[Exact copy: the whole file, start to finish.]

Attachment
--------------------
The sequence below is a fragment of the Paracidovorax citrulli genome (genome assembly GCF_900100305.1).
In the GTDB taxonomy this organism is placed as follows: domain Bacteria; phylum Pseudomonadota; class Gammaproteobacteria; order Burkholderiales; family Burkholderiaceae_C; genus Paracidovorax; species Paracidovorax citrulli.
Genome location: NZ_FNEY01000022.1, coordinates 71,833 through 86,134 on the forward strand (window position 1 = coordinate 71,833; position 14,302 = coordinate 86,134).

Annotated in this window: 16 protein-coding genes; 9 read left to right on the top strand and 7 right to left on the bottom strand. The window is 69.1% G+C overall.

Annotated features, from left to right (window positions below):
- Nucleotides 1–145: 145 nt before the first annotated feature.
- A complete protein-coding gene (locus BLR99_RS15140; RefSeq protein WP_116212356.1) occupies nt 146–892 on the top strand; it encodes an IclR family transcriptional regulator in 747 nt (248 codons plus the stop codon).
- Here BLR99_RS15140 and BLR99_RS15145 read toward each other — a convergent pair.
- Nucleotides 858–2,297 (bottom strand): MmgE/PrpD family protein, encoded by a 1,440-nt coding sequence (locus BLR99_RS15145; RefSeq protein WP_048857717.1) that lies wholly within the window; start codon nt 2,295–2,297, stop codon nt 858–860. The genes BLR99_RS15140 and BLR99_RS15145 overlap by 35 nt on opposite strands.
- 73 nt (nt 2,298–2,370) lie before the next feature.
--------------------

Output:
The sequence below is a fragment of the Paracidovorax citrulli genome (genome assembly GCF_900100305.1).
In the GTDB taxonomy this organism is placed as follows: domain Bacteria; phylum Pseudomonadota; class Gammaproteobacteria; order Burkholderiales; family Burkholderiaceae_C; genus Paracidovorax; species Paracidovorax citrulli.
Genome location: NZ_FNEY01000022.1, coordinates 71,833 through 86,134 on the forward strand (window position 1 = coordinate 71,833; position 14,302 = coordinate 86,134).

Annotated in this window: 16 protein-coding genes; 9 read left to right on the top strand and 7 right to left on the bottom strand. The window is 69.1% G+C overall.

Annotated features, from left to right (window positions below):
- Nucleotides 1–145: 145 nt before the first annotated feature.
- A complete protein-coding gene (locus BLR99_RS15140; RefSeq protein WP_116212356.1) occupies nt 146–892 on the top strand; it encodes an IclR family transcriptional regulator in 747 nt (248 codons plus the stop codon).
- Here BLR99_RS15140 and BLR99_RS15145 read toward each other — a convergent pair.
- Nucleotides 858–2,297 (bottom strand): MmgE/PrpD family protein, encoded by a 1,440-nt coding sequence (locus BLR99_RS15145; RefSeq protein WP_048857717.1) that lies wholly within the window; start codon nt 2,295–2,297, stop codon nt 858–860. The genes BLR99_RS15140 and BLR99_RS15145 overlap by 35 nt on opposite strands.
- 73 nt (nt 2,298–2,370) lie before the next feature.